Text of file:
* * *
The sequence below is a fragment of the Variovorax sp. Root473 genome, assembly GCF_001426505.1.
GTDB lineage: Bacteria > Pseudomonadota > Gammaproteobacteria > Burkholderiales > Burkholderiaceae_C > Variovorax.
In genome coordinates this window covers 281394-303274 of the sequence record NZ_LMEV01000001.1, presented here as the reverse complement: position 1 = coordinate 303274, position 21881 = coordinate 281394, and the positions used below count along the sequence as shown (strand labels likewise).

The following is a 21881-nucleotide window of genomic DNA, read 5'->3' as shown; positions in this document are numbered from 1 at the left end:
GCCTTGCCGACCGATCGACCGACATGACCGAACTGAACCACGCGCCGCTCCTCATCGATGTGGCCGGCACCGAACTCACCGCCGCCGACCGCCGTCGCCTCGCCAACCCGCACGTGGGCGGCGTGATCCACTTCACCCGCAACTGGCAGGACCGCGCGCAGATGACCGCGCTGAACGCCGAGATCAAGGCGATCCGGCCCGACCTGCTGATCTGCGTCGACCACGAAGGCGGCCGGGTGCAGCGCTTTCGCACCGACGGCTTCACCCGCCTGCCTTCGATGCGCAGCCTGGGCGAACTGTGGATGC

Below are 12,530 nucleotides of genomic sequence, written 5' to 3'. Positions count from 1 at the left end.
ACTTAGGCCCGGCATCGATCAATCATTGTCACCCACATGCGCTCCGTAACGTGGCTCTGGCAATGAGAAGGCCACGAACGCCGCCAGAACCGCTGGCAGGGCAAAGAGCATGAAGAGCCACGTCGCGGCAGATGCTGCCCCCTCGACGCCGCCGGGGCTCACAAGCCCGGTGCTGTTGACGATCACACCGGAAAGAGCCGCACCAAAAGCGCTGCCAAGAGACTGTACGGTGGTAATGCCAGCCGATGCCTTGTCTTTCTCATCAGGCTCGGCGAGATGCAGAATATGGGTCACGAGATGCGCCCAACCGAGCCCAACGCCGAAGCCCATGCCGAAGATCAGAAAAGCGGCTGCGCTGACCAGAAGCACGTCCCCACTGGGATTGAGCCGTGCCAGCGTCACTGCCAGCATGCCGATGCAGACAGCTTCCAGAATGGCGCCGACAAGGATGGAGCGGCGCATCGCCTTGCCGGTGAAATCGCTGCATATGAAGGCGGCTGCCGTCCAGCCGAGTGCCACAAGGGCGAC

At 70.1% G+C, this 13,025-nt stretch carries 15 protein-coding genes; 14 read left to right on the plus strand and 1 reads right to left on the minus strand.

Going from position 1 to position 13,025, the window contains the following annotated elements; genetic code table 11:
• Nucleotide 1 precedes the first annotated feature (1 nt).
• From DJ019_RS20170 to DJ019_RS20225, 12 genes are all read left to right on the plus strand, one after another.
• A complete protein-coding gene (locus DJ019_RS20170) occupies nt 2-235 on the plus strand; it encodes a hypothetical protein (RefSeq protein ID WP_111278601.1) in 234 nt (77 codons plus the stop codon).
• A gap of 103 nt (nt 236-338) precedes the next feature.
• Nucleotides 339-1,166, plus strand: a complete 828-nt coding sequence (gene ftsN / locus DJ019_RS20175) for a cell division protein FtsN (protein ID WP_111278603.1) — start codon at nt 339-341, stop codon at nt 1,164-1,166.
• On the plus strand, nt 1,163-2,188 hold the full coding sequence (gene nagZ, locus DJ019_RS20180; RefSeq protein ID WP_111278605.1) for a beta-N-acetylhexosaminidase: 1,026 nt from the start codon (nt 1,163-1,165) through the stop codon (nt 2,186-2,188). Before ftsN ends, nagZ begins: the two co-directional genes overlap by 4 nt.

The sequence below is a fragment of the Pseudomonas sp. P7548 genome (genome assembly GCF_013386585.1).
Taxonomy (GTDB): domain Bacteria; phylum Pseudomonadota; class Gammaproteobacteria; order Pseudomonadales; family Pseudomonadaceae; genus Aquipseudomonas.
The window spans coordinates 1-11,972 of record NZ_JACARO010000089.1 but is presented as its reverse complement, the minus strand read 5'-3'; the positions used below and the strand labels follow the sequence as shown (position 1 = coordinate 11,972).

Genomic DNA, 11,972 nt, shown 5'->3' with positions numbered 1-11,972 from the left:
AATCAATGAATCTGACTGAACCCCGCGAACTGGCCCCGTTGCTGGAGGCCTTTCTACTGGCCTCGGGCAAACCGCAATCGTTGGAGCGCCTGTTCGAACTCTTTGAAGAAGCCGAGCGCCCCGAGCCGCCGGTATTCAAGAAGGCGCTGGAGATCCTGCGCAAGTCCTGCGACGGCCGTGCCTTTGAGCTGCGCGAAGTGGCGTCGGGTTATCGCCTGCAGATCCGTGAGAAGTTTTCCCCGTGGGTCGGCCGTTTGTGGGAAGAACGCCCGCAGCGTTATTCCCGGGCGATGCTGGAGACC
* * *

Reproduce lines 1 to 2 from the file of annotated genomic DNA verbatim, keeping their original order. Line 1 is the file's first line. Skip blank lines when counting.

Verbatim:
The sequence below is a fragment of the Variovorax sp. Root473 genome, assembly GCF_001426505.1.
GTDB lineage: Bacteria > Pseudomonadota > Gammaproteobacteria > Burkholderiales > Burkholderiaceae_C > Variovorax.